Clay Matthews Just Suffered an Unexpected Hit to His Packers Legacy
Clay Matthews may have taken his talents elsewhere in 2019, but most NFL fans will remember him as the long-haired, wide-smiling face of the Green Bay Packers‘ defense. A talented outside linebacker who had a knack for getting after the quarterback, Matthews spent 10 seasons with the historic NFC North franchise before he returned to his home state of California to play for the Los Angeles Rams. And by establishing a reputation as one of the best players at his position during his decade-long run with the Packers, he endeared himself to fans who watched him fly around Lambeau Field.
Unfortunately for Matthews, his legacy has suffered an unexpected hit through no fault of his own.
Clay Matthews spent a decade terrorizing quarterbacks as the leader of Green Bay’s defense
Part of a long lineage of NFL players, Matthews followed in his family’s footsteps by blazing a path to the NFL. He showcased superstar potential at USC, and after a terrific combine performance that included a 4.67-second 40-yard dash and a 35.5-inch vertical jump, the physically imposing linebacker became the 26th player taken in the 2009 NFL Draft.
Banking on Matthews’ upside turned out to be a terrific decision by former Packers general manager Ted Thompson. In fact, it didn’t take the 6-foot-3, 255-pound playmaker long to prove Green Bay made a smart investment. Matthews recorded 51 tackles (17 for loss), 10 sacks, and 21 quarterback hits as a rookie. He earned his first of six Pro Bowl selections, and more importantly, he helped propel the Packers up the defensive rankings. After finishing 22nd in points allowed the year prior to Matthews’ arrival, Green Bay finished as the seventh-ranked scoring defense in 2009.
Of course, the next season turned out even better.
Matthews earned first-team All-Pro honors for the first and only time in his career by racking up 13.5 sacks, 25 QBH, and a pick-six. Most importantly, he came up clutch in the playoffs with 3.5 more sacks for a Packers defense that forced three turnovers and scored a touchdown in the team’s 31-25 victory against the Pittsburgh Steelers in Super Bowl 45.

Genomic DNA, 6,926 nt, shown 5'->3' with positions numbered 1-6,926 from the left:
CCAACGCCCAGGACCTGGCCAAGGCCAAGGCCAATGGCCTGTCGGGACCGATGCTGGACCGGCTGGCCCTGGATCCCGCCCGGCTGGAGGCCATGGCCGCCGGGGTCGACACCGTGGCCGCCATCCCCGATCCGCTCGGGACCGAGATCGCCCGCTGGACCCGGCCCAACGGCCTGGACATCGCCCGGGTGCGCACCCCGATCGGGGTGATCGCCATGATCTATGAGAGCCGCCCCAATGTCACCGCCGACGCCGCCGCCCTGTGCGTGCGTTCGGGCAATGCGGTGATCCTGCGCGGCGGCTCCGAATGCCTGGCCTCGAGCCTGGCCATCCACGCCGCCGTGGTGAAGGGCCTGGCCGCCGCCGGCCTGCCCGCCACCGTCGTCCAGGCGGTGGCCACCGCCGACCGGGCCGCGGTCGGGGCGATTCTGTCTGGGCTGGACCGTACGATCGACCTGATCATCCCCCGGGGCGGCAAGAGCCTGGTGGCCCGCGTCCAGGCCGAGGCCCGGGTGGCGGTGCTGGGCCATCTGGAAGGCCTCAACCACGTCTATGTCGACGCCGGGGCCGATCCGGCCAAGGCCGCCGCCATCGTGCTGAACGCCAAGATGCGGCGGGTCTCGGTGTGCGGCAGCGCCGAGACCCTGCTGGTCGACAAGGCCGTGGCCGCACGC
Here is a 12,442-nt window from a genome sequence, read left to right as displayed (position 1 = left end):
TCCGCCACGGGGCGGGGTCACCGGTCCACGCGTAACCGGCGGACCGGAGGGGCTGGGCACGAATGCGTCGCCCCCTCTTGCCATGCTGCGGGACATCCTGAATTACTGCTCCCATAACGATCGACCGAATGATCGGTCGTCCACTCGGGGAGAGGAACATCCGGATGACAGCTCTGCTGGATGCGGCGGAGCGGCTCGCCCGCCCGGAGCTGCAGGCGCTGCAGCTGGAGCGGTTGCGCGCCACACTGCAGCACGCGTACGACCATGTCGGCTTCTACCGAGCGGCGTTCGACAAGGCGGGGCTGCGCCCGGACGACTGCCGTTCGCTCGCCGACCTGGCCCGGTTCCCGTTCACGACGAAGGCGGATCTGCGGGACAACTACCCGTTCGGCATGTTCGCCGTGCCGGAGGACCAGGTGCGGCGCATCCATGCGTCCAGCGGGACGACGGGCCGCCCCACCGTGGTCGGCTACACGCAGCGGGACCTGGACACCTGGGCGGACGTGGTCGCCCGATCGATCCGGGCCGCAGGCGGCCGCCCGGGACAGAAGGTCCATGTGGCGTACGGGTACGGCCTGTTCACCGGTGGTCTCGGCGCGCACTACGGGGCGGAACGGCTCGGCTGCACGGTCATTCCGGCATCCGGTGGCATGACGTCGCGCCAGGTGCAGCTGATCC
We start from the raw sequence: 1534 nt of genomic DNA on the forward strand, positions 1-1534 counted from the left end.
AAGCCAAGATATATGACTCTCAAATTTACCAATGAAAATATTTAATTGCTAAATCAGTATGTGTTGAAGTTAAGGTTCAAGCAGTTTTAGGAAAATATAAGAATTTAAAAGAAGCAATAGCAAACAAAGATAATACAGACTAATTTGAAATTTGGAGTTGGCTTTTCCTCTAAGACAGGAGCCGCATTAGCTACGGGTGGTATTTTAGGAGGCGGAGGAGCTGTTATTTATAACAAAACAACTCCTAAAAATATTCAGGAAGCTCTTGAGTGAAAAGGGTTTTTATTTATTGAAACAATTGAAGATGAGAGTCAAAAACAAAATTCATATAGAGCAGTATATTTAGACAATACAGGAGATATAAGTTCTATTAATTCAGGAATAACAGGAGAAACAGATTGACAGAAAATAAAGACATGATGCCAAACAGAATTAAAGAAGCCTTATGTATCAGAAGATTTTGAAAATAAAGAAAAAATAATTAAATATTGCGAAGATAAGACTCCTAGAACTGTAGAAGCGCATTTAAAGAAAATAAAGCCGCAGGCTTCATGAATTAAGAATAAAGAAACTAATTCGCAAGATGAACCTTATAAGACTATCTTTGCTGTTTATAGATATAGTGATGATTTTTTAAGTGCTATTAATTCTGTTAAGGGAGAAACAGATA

While Matthews never got to taste championship glory again, he continued to play at a high level over the ensuing years. But after he recorded a career-low 3.5 sacks in 2018, the Packers let their longtime defensive leader walk in free agency. Meanwhile, Matthews left Green Bay fans with plenty of happy memories of him making well-timed sacks and play-saving tackles.
The six-time Pro Bowler suffered an expected hit to his Packers legacy
Before he joined the Rams, Matthews racked up a franchise-record 83.5 sacks for the Packers.
At least, he held down the No. 1 spot until July 2021.
Matthews suffered an unexpected blow to his Packers legacy by losing the distinction of being the all-time leading sack artist in franchise history. According to new unofficial statistical records from Pro Football Reference, which now include sacks recorded prior to 1982, former Packers defensive end Willie Davis now holds the honor of having the most sacks (93.5) in team history.
The five-time first-team All-Pro and two-time Super Bowl champion played for the Packers from 1960-69 and got inducted into the Pro Football Hall of Fame in 1981. His sack total could increase to somewhere around 100 once PFR finishes recording data from the 1960 season.
For Matthews, that means he will go from holding the record to being potentially almost 20 sacks shy of Davis. Considering the late Hall of Famer played five fewer games in a totally different era of football, his mark looks even more impressive.
Interestingly, Matthews wasn’t the only record-holder who suffered an unexpected hit to his legacy. Michael Strahan can no longer say he recorded the most sacks in a single season. As it turns out, Al “Bubba” Baker recorded 23 sacks during his rookie season in 1978, which tops Strahan’s 22.5 from 2001.
Does Matthews rank as a top-10 player in Packers history?
Even though Matthews can’t call himself a record-setting sack artist, he can call himself one of the most impactful players in Packers history. But does he deserve a spot on a top-10 list of all-time Green Bay greats?
Aaron Rodgers and Brett Favre obviously headline any ranking of the best players to wear a Packers uniform. And according to PFR’s approximate value metric, Davis checks in at No. 3 behind the two iconic quarterbacks. A few old-school stars like Ray Nitschke, Bart Starr, and Herb Adderley also deserve mention.
Going solely by the AV stat, Matthews surprisingly ranks 20th in franchise history. Several of his former teammates, including longtime Packers wideout Donald Driver, current starting left tackle David Bakhtiari, and retired right tackle Chad Clifton actually rank ahead of the playmaking linebacker.
In this case, it seems like Matthews falls outside of the top 10. Still, that doesn’t take away from the fact that his fantastic play and leadership helped the Packers achieve a feat that Aaron Rodgers has yet to do again: win a Super Bowl title.
Stats courtesy of Pro Football Reference.